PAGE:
The aim of marketing is to have the right product or service:

at the right price

at the right place

at the right time

with the right appeal to suit your market and product

brought to the attention or awareness of the target market.

Knowing & identifying your market

One of the most important factors in marketing is to know your market – this means knowing the customers you have as well as the customers you don’t have. If you know your market you will have the added advantage of being able to change your product or service according to your customers’ actual wants and needs.

Business owners with great ideas often convince themselves that they have a market – and they might be right. They decide on what they are going to offer, start the business and wait for the customers to roll in. They see their customers as a crowd of people out there somewhere, just waiting for this product or service.

The real fact is that many businesses do not do enough research and never really know who their customers are. Because many small business owners have not thoroughly identified or segmented their market, they make the mistake of trying to reach the whole market at once, often with little success. These are often the businesses that also find themselves in difficulty because they don’t have a suitable marketing strategy to pull them through.

Market segmentation

Market segmentation is a key strategy for business survival. No business can attempt to be all things to all people. A business must select a particular market that is measurable, accessible, large enough to be economically viable, and reasonably alike on some set of characteristics. In this way the resources of the business are focused on a specific set of needs, and the business will better use the resources that it has available.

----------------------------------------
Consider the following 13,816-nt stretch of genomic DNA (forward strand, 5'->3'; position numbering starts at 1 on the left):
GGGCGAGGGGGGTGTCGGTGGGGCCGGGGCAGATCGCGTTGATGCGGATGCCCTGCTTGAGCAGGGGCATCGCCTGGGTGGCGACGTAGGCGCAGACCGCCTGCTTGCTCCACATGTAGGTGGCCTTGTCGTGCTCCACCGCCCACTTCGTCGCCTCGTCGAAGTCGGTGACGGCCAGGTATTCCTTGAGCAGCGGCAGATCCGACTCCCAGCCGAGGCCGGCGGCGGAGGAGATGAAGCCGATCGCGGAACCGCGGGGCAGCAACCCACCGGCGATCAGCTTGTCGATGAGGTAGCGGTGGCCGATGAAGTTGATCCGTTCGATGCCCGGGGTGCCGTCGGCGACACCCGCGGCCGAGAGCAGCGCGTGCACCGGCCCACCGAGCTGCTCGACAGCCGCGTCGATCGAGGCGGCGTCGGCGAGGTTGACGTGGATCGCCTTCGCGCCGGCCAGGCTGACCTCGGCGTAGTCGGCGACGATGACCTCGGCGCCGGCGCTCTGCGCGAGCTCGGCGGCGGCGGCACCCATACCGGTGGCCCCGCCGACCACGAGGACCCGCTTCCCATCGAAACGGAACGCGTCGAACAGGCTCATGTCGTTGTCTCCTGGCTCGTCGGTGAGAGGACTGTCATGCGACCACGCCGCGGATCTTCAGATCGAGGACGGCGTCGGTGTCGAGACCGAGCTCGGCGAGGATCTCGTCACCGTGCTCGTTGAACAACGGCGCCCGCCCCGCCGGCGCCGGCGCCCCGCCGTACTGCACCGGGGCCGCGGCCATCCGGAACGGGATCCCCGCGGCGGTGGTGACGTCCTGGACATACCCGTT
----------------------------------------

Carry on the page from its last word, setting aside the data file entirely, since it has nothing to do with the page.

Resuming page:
Information on the population and its characteristics (demographic data) and incomes and spending patterns (socio-economic data) indicates differences within the marketplace, differences which provide the opportunity to be selective about choosing the particular market that is the most opportune. This process is identified as market segmentation.

For those in business, everyone in the whole world could be “the market”. Think of segmentation as dividing one large market into smaller components which are the same in at least one respect.

For example, the female population is one market. The female population in the 15-24 year age group is a smaller component of that market that is the same in at least one respect (all in the same age group). This segment can be broken down even further, eg female population in the 15-24 year age group residing in regional Victoria. What you must do is identify clearly your target market.

Within the consumer-food category, there are many additional opportunities for segmentation, eg sex, income, age, family, education, occupation, religion, ethnic background, language, life-cycle stage and living accommodation. This information is relatively easy to obtain (see “What is market research?” above).
Additional, if less obvious, criteria include social class, culture, lifestyle, buying habits, taste, usage rate and desired product benefit. Even though information on these factors by which a market may be defined is less readily available, it is no less significant as segmentation criteria.


The most difficult bases on which to identify market segments include personality, life goals and attitudes.

Advantages of market segmentation

There are numerous advantages to segmenting your market, such as:

You can identify and specify the market.